PENDER COUNTY, NC (WWAY) — After the loss of her son to drugs, one Pender County mom is trying to help those affected by heroin and drug abuse.
Cindy Patane lost her son, Matthew, in April. She said he died in a heroin overdose. He was 21 years old.
“He was my sports star. He was star of the high school soccer team,” Patane said. “He was my popular youngin’. Everyone wanted to be around him.”
She said he started experimenting with marijuana in high school, and after he graduated from Dixon High School she said he moved on to prescription medication. He then began using heroin.
“It controlled me. I mean for three years, I was controlled,” Patane said. “I begged him and begged him all the time, please go get help, but you can’t make them. You can’t make them go get help.”
Patane said her son was in and out of treatment facilities.
“He would text me, ‘I’m trying mom. I’m not using. I need to get my license back. I need to go to school.’ He wanted to. He had dreams and goals like everyone else,” Patane said.
She said when the cost to go to rehab got to be too high, her son moved back to Pender County.
“He was home pretty much all the time, but unbeknownst to us, when we would go to work during the day, dealers would come to him,” Patane said.
Then in April, she said her son took his last breath.
“I sent him a text that night at 11:29 p.m., and I said, ‘I love you son. With God all things are possible. Pray for him to heal your pain and your addiction,'” Patane said.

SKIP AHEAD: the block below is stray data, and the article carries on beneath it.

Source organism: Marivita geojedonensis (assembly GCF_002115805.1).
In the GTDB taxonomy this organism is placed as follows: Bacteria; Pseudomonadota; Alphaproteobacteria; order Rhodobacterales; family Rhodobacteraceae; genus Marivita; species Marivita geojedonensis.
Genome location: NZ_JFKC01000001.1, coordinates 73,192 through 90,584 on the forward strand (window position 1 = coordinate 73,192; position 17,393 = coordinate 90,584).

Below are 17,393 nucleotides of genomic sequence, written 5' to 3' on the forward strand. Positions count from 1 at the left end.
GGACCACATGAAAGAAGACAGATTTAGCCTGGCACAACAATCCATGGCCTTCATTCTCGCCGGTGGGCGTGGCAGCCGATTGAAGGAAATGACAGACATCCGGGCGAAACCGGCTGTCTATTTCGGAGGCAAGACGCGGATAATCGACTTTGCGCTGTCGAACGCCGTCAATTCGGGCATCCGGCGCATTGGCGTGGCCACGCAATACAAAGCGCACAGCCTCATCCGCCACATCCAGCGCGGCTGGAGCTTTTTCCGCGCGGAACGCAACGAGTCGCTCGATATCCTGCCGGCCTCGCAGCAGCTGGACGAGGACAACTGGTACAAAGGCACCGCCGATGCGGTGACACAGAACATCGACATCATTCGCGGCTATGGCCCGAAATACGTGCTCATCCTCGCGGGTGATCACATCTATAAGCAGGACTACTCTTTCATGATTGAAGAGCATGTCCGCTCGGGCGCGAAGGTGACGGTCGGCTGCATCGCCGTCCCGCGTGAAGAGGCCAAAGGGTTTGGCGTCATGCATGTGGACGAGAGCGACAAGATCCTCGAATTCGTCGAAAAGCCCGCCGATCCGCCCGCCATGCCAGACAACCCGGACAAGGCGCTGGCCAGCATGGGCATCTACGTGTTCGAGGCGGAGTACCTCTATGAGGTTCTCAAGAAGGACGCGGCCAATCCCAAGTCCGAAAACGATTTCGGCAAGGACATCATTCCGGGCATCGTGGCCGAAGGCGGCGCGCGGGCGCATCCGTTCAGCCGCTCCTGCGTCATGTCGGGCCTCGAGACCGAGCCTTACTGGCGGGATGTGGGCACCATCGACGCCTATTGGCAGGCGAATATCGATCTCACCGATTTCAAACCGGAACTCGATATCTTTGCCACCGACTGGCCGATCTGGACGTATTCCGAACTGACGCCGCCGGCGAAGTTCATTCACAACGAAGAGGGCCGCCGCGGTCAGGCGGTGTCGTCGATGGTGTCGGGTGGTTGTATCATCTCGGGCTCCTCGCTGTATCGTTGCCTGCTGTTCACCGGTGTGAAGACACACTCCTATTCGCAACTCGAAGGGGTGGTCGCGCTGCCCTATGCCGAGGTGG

A mother found her baby boy the next morning. She said she yelled for her other children to help.
“Help me, your brother is overdose. He’s not breathing. I was like, ‘call 911, call 911,’ and about that time I was screaming, and his sister heard and she came out and asked. I was hardly breathing, and his brother took over with chest compressions,” Patane recalled.
But it was too late. Her son was gone.
Matthew’s story is becoming common in the Cape Fear and in Pender County. Pender County Sheriff Carson Smith spoke with WWAY recently about the growing problems with heroin in Pender County. He also touched on the lack of resources in the area.
Patane said she turned to God for support during her time of grief. Her grief then turned to action.
“I knew what I had to do,” Patane said. “I was like I have got to figure out a way to help these kids.”
Kids like her son. Kids like her son’s friends.
“I remember sitting on this couch right here and looking at Matthew’s picture and was like, ‘All right son. You have to help me write this post to help your friends, because he has so many friends here that I know need help.”
She’s now started fundraising to help addicts stay in long-term rehab centers, pay for medication and other types of support. So far, she’s raised more that $10,000. Aside from raising money, Patane said there needs to be changes made in the school system. She’s also a full-time teacher at Dixon Elementary.
“We know curriculum needs to be updated away from the alcohol and cigarettes,” Patane said. “That’s not the issue anymore. Yes, those things need to be addressed as younger, elementary levels and throughout school, but middle and high school programs need to be updated to address prescription drug use, opiate use, heroin use.”
She’s also working with a task force to focus on prevention, treatment, harm reduction and law enforcement.
“There’s a woman in Pender County who sold my son a pill the night he died,” she said. “An opana, which is an oxy and morphine combination, for $17.”
She hopes police will crack down on anyone who enables drug use. She also hopes her work will help prevent anyone from having to go through what she is now going through — grieving and remembering a lost child.